This is usually a first line treatment and is a daily application. Salicylic acid is often combined with other ingredients, in particular lactic acid.
Poor methodology is the reason why treatment sometimes fails. Compliance with treatment has also been identified as a limiting factor in the cure rate for warts and verrucae.
The affected area should be hydrated first by soaking in warm water for five minutes before application of a product containing salicylic acid.
It is very important in the management of warts and verrucae that good skin is protected. This can be achieved by applying petroleum jelly eg Vaseline on the surrounding skin followed by application of treatment on wart or verrucae.
It is also important that before each application of treatment that the wart or verrucae is filed down otherwise the application will only dissolve the previous layer of skin underneath.
Salicylic acid is a keratolytic (peeling agent) and has an antimicrobial effect. It is available in a collodion formula that forms a waterproof barrier and neglects the need for a plaster or verruca socks.
SECOND LINE TREATMENTS
Used for the treatment of verrucae.
Formaldehyde is an irritant so is less suitable on hands. However, the thickened layer of skin on feet protects against this irritant. It is a gel formula.
Used for treatment of verrucae.
Glutaraldehyde should be used twice daily.
It is available in 5% and 10% percent strengths. It should not be used for anogenital warts only verrucae. It stains skin brown, although this is reversible.
Patients can cover the wart with waterproof tape. They should leave the tape on for six days and then soak, pare with emery board and leave uncovered overnight, then reapply cyclically for eight cycles.
The tape is used for up to six days, after which the wart is soaked in warm water and abraded with emery board. Treatment takes up to eight weeks.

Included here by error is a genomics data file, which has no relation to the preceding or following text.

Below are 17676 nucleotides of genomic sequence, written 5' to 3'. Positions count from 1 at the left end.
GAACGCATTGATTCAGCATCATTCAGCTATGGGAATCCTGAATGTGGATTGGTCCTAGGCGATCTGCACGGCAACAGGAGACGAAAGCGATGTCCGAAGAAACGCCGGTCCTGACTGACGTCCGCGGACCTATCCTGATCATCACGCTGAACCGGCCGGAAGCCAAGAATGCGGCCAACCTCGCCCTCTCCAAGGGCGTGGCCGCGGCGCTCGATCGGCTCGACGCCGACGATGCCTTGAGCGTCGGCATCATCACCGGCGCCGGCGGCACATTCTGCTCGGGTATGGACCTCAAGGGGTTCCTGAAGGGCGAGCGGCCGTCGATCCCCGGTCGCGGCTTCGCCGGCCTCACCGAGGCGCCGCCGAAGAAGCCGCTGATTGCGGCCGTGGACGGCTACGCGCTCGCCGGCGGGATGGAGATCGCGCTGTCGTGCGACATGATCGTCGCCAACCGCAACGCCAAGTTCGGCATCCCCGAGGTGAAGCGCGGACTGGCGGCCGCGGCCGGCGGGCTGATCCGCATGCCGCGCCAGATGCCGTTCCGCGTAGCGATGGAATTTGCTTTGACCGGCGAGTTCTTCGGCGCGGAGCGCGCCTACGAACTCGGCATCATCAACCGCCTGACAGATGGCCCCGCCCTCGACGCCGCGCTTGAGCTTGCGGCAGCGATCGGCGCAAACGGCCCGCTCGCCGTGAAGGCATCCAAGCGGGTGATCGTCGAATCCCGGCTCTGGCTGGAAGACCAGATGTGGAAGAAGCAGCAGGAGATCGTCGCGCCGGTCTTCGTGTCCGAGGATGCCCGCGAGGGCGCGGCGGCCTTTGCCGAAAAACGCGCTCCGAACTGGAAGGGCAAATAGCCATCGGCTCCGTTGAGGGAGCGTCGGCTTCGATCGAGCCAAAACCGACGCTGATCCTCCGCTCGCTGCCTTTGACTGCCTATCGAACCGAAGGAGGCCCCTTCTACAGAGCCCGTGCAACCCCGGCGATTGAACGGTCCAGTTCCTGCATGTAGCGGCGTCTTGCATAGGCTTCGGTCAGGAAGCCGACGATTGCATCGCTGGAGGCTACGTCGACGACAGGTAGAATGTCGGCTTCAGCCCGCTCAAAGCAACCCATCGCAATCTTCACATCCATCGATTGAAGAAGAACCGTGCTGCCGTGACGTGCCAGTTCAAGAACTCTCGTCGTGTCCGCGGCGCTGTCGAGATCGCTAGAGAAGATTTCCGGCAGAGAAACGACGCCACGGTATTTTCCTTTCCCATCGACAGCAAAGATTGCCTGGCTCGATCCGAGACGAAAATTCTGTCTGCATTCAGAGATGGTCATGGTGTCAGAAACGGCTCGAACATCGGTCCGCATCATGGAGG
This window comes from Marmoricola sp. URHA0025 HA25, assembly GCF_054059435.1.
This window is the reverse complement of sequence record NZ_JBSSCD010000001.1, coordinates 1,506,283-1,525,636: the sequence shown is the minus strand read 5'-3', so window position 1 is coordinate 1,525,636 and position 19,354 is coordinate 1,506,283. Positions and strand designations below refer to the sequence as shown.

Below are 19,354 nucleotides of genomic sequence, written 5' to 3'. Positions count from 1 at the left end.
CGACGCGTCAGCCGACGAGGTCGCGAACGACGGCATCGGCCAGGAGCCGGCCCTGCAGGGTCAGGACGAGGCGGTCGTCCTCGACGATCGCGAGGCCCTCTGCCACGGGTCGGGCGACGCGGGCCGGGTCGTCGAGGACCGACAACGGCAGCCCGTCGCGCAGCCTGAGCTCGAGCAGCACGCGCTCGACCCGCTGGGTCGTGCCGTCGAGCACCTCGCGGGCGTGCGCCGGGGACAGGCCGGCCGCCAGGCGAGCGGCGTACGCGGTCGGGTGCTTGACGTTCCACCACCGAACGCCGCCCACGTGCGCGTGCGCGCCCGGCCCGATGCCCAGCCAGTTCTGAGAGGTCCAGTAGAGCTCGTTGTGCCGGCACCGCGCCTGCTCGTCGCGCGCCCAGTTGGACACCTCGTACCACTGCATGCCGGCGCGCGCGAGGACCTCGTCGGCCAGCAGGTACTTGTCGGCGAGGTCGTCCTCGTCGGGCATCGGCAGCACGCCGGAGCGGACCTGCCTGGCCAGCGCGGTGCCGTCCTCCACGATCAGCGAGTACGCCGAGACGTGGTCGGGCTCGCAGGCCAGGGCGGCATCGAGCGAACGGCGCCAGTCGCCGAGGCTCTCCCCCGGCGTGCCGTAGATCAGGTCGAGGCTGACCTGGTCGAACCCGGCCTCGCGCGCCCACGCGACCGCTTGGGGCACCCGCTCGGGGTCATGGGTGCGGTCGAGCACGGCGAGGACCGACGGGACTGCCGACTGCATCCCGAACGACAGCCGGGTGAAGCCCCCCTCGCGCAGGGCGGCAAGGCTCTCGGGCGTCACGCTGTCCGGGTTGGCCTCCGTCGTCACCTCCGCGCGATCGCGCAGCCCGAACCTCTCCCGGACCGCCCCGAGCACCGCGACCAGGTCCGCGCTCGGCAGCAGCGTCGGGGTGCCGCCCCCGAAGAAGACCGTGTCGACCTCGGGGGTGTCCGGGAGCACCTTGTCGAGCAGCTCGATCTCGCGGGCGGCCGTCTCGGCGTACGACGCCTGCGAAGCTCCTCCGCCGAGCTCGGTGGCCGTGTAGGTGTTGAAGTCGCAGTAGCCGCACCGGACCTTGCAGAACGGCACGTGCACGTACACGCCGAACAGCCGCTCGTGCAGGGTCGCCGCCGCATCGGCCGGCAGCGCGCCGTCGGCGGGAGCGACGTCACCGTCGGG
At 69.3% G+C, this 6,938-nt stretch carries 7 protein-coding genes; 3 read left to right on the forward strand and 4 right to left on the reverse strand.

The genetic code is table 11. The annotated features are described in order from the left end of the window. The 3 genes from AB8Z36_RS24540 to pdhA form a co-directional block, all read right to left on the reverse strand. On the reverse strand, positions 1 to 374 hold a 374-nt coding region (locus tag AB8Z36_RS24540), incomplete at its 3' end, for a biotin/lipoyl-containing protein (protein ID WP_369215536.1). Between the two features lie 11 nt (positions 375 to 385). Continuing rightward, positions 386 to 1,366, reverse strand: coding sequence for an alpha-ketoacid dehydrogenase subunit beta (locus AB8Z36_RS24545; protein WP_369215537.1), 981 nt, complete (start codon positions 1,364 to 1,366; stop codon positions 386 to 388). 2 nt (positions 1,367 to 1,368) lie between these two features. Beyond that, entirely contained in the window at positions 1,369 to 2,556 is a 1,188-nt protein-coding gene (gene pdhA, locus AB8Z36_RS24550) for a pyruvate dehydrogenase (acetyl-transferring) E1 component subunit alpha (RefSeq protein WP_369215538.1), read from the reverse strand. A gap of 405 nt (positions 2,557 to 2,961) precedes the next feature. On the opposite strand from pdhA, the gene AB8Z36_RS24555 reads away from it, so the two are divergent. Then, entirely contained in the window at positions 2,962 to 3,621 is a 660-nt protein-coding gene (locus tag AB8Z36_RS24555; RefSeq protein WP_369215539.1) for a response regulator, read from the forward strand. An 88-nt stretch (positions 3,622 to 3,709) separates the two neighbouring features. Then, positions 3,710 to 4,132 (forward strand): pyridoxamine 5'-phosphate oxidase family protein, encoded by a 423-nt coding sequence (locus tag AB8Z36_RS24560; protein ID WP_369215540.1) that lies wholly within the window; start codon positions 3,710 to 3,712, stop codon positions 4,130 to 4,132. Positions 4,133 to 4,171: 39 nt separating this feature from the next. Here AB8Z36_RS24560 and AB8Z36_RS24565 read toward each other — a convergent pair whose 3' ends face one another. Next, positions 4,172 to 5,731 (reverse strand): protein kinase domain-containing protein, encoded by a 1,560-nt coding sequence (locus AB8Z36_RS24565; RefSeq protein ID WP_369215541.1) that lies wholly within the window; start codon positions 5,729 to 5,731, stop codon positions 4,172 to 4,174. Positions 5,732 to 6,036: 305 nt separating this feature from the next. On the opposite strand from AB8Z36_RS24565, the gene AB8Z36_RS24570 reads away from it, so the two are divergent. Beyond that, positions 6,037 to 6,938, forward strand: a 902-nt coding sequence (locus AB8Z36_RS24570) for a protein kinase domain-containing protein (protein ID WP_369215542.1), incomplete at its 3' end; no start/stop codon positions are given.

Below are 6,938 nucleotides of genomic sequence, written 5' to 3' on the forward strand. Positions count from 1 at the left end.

Best for warts on hands also safe for use during pregnancy and breastfeeding.
Cryotherapy has been used for several years and it used to freeze the wart. OTC products, marketed as home cryotherapy treatments ,are available for home use. Hence, they are less effective than liquid nitrogen, which is usually left for the GP rather than the patient due to the destructive action on skin.
Suitable for adults and children four years old and over. The wart normally falls off about 10 days after application.
Tip of the applicator must first be moistened and then applied to the wart or verruca for up to one to two minutes, then repeat after 24 hours.
It is recommended that three applications are used for warts and six applications for verrucae.
Like other treatment the process is destructive and the surrounding skin should be protected.
Length of treatment
At least seven weeks and up to three months of continuous treatment is needed for both warts and verrucae. An invitation back to see the pharmacist and report progress can help monitor the treatment. If unresolved after three months, referral for liquid nitrogen may be needed.
Since the closure of many in-house chiropody clinics within GP surgeries and the lack of high street chiropody centres, community pharmacists should embrace this opportunity as a private service.
Al Patel is a community pharmacy contractor and independent prescriber